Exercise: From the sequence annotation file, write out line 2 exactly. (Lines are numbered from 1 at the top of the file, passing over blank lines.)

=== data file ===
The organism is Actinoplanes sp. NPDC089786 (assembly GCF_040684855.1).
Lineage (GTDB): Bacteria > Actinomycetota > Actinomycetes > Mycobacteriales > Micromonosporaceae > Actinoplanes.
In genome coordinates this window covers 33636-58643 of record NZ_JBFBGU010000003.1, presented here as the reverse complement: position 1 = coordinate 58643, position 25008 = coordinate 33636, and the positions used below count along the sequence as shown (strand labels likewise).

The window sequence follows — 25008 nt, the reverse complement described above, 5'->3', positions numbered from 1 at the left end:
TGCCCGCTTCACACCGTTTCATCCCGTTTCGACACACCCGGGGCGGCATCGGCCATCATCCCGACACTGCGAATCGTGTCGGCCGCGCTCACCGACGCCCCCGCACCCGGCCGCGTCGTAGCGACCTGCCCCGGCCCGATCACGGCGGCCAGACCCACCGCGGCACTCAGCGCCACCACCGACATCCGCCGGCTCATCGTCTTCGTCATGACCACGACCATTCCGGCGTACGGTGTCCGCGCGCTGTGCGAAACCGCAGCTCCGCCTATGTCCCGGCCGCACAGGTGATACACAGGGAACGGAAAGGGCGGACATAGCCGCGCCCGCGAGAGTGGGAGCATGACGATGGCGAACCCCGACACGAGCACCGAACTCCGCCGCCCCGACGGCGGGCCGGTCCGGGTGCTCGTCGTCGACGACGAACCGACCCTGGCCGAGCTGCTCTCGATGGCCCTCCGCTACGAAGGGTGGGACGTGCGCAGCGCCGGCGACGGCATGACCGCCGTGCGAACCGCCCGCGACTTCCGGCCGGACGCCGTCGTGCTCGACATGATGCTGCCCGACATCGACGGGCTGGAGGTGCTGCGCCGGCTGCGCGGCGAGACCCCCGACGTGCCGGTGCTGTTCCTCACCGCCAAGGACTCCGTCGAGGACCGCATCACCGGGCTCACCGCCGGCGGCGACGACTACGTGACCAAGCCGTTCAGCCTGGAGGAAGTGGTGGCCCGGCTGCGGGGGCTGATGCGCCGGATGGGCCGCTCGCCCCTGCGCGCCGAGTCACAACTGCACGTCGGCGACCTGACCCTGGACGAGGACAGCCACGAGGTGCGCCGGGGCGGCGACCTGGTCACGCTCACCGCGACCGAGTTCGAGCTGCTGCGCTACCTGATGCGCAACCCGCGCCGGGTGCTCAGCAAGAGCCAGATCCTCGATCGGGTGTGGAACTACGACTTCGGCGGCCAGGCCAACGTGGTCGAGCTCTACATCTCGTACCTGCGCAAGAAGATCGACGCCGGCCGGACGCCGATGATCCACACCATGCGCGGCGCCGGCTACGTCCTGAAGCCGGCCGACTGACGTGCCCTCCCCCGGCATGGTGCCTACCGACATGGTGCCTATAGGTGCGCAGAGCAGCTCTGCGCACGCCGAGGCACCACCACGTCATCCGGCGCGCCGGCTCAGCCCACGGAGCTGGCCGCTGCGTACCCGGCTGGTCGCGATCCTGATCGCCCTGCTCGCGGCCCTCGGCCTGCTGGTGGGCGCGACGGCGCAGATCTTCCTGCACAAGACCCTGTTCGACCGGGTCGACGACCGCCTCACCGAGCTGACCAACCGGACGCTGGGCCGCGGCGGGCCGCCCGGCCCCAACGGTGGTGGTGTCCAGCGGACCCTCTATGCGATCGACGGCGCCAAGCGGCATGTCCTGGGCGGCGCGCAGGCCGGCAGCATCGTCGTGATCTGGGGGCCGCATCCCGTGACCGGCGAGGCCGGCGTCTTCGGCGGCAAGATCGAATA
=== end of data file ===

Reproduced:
Lineage (GTDB): Bacteria > Actinomycetota > Actinomycetes > Mycobacteriales > Micromonosporaceae > Actinoplanes.